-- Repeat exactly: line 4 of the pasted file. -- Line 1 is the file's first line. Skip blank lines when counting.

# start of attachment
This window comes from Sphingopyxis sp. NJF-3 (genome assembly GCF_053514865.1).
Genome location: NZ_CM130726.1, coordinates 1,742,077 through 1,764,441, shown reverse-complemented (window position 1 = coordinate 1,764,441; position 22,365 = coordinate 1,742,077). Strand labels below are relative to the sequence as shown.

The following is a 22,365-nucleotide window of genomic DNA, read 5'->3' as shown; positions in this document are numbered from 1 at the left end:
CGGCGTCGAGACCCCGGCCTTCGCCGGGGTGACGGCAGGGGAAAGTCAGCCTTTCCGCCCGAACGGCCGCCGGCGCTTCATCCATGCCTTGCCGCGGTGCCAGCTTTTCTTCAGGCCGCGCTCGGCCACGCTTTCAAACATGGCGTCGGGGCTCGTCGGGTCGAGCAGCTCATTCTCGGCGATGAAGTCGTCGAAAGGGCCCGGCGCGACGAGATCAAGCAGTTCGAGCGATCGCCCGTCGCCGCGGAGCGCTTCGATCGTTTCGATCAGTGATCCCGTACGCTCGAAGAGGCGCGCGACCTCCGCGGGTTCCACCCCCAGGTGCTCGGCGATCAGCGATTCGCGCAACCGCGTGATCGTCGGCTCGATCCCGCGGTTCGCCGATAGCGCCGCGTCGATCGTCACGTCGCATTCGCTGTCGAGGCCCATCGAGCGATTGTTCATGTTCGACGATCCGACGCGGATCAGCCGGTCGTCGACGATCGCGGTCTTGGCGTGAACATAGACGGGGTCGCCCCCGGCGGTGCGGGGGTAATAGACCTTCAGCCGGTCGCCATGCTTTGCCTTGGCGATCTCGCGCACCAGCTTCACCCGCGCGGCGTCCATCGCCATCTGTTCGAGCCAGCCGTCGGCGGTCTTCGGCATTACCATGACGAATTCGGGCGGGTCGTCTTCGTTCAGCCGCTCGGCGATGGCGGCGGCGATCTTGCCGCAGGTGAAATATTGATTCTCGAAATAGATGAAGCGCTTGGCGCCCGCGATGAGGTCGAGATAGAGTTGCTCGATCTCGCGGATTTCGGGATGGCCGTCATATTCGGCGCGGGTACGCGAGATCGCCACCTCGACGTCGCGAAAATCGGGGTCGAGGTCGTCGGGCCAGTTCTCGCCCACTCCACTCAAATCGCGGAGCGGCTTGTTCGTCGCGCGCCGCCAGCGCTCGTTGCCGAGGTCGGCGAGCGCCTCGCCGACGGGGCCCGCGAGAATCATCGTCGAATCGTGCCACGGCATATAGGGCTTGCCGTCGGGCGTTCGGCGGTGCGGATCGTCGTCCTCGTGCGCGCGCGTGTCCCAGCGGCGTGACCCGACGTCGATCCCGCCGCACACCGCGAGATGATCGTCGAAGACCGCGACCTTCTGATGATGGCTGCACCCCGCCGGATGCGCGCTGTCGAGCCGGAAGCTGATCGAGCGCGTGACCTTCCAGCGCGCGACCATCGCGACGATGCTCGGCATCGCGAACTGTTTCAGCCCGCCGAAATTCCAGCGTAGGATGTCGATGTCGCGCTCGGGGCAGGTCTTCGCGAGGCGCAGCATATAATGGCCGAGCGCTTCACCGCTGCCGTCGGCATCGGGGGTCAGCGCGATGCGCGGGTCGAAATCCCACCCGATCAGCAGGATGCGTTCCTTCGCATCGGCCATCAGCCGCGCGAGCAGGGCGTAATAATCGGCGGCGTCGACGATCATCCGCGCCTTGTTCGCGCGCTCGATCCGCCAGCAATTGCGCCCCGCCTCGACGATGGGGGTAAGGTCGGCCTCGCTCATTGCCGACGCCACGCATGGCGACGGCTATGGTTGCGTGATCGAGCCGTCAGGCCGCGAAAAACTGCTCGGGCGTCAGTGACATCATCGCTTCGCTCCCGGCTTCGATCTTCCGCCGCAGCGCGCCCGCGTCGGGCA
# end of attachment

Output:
CGGCGTCGAGACCCCGGCCTTCGCCGGGGTGACGGCAGGGGAAAGTCAGCCTTTCCGCCCGAACGGCCGCCGGCGCTTCATCCATGCCTTGCCGCGGTGCCAGCTTTTCTTCAGGCCGCGCTCGGCCACGCTTTCAAACATGGCGTCGGGGCTCGTCGGGTCGAGCAGCTCATTCTCGGCGATGAAGTCGTCGAAAGGGCCCGGCGCGACGAGATCAAGCAGTTCGAGCGATCGCCCGTCGCCGCGGAGCGCTTCGATCGTTTCGATCAGTGATCCCGTACGCTCGAAGAGGCGCGCGACCTCCGCGGGTTCCACCCCCAGGTGCTCGGCGATCAGCGATTCGCGCAACCGCGTGATCGTCGGCTCGATCCCGCGGTTCGCCGATAGCGCCGCGTCGATCGTCACGTCGCATTCGCTGTCGAGGCCCATCGAGCGATTGTTCATGTTCGACGATCCGACGCGGATCAGCCGGTCGTCGACGATCGCGGTCTTGGCGTGAACATAGACGGGGTCGCCCCCGGCGGTGCGGGGGTAATAGACCTTCAGCCGGTCGCCATGCTTTGCCTTGGCGATCTCGCGCACCAGCTTCACCCGCGCGGCGTCCATCGCCATCTGTTCGAGCCAGCCGTCGGCGGTCTTCGGCATTACCATGACGAATTCGGGCGGGTCGTCTTCGTTCAGCCGCTCGGCGATGGCGGCGGCGATCTTGCCGCAGGTGAAATATTGATTCTCGAAATAGATGAAGCGCTTGGCGCCCGCGATGAGGTCGAGATAGAGTTGCTCGATCTCGCGGATTTCGGGATGGCCGTCATATTCGGCGCGGGTACGCGAGATCGCCACCTCGACGTCGCGAAAATCGGGGTCGAGGTCGTCGGGCCAGTTCTCGCCCACTCCACTCAAATCGCGGAGCGGCTTGTTCGTCGCGCGCCGCCAGCGCTCGTTGCCGAGGTCGGCGAGCGCCTCGCCGACGGGGCCCGCGAGAATCATCGTCGAATCGTGCCACGGCATATAGGGCTTGCCGTCGGGCGTTCGGCGGTGCGGATCGTCGTCCTCGTGCGCGCGCGTGTCCCAGCGGCGTGACCCGACGTCGATCCCGCCGCACACCGCGAGATGATCGTCGAAGACCGCGACCTTCTGATGATGGCTGCACCCCGCCGGATGCGCGCTGTCGAGCCGGAAGCTGATCGAGCGCGTGACCTTCCAGCGCGCGACCATCGCGACGATGCTCGGCATCGCGAACTGTTTCAGCCCGCCGAAATTCCAGCGTAGGATGTCGATGTCGCGCTCGGGGCAGGTCTTCGCGAGGCGCAGCATATAATGGCCGAGCGCTTCACCGCTGCCGTCGGCATCGGGGGTCAGCGCGATGCGCGGGTCGAAATCCCACCCGATCAGCAGGATGCGTTCCTTCGCATCGGCCATCAGCCGCGCGAGCAGGGCGTAATAATCGGCGGCGTCGACGATCATCCGCGCCTTGTTCGCGCGCTCGATCCGCCAGCAATTGCGCCCCGCCTCGACGATGGGGGTAAGGTCGGCCTCGCTCATTGCCGACGCCACGCATGGCGACGGCTATGGTTGCGTGATCGAGCCGTCAGGCCGCGAAAAACTGCTCGGGCGTCAGTGACATCATCGCTTCGCTCCCGGCTTCGATCTTCCGCCGCAGCGCGCCCGCGTCGGGCA